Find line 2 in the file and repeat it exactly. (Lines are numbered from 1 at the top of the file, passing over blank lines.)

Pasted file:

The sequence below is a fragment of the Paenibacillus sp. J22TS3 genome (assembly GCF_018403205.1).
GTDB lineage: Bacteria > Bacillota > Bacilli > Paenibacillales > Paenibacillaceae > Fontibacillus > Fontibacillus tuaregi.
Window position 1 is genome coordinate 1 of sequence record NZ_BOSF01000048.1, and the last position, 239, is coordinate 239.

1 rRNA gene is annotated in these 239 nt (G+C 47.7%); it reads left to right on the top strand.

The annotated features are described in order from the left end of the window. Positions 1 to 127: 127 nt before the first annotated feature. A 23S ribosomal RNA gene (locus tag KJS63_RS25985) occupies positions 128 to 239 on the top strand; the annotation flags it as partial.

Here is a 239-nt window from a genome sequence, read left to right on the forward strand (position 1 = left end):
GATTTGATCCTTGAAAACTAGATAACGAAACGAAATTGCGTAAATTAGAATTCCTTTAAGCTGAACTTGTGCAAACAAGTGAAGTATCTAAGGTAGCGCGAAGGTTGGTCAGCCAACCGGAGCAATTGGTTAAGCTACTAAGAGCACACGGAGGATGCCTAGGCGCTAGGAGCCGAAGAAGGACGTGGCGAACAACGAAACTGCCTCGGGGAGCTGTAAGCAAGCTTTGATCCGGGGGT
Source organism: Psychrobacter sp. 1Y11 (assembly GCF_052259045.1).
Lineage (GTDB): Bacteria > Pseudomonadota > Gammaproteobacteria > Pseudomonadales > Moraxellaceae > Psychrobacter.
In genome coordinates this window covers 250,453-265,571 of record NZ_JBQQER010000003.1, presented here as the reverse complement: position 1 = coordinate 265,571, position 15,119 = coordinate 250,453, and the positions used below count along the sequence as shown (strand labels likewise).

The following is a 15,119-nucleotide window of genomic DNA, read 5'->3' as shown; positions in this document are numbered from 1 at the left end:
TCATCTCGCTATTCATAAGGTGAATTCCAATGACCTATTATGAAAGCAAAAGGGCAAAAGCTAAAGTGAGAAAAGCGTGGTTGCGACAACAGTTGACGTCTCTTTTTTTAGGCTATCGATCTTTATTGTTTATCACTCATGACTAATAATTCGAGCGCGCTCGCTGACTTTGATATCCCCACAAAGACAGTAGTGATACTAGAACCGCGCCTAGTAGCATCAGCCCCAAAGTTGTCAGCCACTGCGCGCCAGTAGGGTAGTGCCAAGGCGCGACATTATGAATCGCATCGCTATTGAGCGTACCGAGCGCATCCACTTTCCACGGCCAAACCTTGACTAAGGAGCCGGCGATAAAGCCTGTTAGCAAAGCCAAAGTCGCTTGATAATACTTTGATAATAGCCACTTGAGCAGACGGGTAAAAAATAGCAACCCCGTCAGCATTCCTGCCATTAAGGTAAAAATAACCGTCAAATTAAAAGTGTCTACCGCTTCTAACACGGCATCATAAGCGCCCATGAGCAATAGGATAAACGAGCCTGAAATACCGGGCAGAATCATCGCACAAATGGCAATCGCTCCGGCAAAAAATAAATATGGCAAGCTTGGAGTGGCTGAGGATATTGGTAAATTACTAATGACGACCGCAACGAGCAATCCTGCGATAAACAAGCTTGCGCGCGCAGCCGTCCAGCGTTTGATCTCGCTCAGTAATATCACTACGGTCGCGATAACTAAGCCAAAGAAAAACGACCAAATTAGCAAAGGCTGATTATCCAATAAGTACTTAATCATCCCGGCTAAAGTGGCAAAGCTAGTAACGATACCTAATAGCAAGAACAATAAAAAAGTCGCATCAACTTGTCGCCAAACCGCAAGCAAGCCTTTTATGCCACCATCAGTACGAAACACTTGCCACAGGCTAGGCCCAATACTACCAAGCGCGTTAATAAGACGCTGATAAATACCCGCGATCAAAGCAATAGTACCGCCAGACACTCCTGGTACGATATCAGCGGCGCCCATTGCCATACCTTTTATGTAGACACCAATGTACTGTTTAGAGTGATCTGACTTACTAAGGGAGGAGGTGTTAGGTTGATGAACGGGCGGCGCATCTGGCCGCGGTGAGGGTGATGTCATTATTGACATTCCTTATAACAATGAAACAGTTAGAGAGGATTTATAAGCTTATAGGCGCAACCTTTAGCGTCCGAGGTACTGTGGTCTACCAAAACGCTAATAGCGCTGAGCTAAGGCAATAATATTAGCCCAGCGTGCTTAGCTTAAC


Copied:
GTDB lineage: Bacteria > Bacillota > Bacilli > Paenibacillales > Paenibacillaceae > Fontibacillus > Fontibacillus tuaregi.